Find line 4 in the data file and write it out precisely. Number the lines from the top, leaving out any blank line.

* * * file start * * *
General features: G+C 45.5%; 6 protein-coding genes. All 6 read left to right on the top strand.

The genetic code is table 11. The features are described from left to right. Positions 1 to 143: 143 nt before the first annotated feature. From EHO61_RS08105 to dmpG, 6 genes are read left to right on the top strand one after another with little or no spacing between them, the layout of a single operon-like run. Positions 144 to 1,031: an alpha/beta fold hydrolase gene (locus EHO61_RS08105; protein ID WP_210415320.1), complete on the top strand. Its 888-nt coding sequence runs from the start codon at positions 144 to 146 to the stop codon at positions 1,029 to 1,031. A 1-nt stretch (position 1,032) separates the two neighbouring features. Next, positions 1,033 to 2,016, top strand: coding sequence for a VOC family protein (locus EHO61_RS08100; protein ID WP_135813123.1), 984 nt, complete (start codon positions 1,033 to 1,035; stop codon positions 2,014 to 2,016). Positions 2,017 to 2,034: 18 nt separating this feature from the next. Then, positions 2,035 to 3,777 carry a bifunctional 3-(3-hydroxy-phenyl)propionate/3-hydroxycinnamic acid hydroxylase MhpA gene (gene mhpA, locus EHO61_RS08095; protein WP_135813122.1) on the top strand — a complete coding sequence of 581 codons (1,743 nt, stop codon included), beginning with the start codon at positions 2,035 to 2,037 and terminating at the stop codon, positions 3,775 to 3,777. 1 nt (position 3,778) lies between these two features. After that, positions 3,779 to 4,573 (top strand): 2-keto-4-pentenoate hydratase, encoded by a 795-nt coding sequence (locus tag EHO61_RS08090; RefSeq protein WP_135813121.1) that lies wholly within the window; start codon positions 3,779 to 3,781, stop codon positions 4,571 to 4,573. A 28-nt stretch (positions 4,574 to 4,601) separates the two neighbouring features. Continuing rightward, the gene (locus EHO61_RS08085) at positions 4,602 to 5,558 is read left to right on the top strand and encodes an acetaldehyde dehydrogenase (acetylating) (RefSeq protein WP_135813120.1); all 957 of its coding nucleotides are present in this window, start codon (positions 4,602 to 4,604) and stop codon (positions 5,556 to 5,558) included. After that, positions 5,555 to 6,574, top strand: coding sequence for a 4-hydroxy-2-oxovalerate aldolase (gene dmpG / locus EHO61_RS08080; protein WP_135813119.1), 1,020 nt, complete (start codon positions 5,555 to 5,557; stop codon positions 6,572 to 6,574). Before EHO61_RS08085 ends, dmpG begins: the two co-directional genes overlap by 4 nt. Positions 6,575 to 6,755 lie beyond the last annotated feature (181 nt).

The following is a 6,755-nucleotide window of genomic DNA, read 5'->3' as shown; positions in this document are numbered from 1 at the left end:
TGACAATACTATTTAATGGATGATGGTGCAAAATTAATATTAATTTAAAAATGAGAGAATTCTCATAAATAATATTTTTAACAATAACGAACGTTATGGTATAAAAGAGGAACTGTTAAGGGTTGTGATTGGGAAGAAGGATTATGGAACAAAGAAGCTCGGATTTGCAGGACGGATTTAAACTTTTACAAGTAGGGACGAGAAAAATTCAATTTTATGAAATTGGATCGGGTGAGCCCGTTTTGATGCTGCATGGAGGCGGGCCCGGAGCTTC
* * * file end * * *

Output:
TGACAATACTATTTAATGGATGATGGTGCAAAATTAATATTAATTTAAAAATGAGAGAATTCTCATAAATAATATTTTTAACAATAACGAACGTTATGGTATAAAAGAGGAACTGTTAAGGGTTGTGATTGGGAAGAAGGATTATGGAACAAAGAAGCTCGGATTTGCAGGACGGATTTAAACTTTTACAAGTAGGGACGAGAAAAATTCAATTTTATGAAATTGGATCGGGTGAGCCCGTTTTGATGCTGCATGGAGGCGGGCCCGGAGCTTC